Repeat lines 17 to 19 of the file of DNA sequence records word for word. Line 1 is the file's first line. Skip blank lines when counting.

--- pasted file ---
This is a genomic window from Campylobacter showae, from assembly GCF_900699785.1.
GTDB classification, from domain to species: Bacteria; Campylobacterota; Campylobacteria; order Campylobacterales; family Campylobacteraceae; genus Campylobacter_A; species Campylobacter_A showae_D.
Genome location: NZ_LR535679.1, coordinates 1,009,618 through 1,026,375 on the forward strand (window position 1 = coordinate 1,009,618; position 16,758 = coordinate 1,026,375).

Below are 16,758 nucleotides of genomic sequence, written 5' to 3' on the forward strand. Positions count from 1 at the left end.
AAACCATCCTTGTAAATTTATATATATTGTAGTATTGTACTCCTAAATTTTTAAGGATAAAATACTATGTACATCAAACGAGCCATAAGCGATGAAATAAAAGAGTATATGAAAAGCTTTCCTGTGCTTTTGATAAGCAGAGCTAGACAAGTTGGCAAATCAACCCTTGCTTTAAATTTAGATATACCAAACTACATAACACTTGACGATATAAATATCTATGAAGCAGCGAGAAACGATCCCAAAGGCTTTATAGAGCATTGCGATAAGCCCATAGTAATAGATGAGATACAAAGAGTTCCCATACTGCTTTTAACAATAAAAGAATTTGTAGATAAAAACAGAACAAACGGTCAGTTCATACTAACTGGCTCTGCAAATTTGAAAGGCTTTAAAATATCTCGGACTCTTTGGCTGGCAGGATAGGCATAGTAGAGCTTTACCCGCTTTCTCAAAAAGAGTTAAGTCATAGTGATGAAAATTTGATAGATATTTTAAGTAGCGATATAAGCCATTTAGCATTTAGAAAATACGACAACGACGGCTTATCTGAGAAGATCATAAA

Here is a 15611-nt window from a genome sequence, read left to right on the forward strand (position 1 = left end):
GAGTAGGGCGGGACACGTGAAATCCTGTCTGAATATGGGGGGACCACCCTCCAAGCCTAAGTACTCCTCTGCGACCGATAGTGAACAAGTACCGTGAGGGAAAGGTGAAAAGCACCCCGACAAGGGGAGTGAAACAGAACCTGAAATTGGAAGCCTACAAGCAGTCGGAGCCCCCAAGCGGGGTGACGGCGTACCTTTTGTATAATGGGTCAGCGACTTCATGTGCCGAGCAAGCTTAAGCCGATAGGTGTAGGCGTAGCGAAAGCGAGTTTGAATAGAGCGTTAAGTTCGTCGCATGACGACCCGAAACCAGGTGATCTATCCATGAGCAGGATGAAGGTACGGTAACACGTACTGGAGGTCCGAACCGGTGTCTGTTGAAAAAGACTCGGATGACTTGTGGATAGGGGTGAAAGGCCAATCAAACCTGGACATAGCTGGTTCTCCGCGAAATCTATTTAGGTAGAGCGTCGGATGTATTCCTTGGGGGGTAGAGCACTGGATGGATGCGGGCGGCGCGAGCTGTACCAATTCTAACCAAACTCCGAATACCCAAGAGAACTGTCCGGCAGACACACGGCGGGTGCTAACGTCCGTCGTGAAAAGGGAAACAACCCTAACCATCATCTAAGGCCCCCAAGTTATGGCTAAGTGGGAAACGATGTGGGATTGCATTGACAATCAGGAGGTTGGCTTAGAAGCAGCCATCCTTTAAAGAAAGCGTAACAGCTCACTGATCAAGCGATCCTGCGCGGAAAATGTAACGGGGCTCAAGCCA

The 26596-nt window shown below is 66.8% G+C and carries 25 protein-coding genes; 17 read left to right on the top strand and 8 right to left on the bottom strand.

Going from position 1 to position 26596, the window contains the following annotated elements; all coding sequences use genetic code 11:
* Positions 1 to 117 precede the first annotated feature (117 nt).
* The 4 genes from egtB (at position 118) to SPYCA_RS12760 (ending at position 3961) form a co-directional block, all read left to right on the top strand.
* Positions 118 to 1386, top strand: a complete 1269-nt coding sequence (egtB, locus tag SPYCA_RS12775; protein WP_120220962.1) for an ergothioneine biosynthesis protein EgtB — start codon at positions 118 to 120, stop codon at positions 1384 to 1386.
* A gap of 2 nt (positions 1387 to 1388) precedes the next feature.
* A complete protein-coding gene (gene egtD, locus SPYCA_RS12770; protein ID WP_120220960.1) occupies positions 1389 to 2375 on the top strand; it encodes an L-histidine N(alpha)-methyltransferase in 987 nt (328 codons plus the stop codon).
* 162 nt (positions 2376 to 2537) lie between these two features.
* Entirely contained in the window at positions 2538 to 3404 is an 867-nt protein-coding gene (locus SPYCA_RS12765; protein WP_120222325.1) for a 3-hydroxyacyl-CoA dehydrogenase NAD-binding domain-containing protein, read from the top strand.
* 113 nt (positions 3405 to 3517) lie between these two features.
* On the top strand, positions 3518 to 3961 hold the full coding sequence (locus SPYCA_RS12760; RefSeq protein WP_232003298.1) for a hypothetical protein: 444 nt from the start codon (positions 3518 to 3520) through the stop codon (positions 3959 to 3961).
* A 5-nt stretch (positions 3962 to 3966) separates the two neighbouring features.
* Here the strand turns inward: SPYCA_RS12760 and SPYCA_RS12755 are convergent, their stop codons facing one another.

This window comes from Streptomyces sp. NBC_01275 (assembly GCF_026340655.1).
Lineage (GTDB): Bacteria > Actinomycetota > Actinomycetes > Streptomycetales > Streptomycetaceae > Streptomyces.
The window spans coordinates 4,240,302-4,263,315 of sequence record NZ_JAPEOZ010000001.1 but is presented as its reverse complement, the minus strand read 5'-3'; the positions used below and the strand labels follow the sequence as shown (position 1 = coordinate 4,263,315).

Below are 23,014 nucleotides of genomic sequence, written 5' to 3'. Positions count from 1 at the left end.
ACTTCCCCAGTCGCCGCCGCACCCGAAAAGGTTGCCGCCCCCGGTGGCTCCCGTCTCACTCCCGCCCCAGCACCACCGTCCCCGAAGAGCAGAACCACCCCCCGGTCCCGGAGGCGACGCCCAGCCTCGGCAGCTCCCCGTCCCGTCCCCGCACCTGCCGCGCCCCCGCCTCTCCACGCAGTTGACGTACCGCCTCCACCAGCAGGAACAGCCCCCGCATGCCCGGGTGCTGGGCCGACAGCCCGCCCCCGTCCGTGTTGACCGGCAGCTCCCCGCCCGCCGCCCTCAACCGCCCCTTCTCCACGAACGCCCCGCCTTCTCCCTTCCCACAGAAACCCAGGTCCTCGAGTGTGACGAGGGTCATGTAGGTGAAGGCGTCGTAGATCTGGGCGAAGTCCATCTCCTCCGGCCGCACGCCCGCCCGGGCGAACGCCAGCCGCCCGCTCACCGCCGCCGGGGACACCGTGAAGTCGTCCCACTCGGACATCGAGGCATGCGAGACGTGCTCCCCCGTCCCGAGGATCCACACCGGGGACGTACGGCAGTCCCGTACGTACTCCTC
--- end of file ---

* 113 nt (positions 3405 to 3517) lie between these two features.
* On the top strand, positions 3518 to 3961 hold the full coding sequence (locus SPYCA_RS12760; RefSeq protein WP_232003298.1) for a hypothetical protein: 444 nt from the start codon (positions 3518 to 3520) through the stop codon (positions 3959 to 3961).
* A 5-nt stretch (positions 3962 to 3966) separates the two neighbouring features.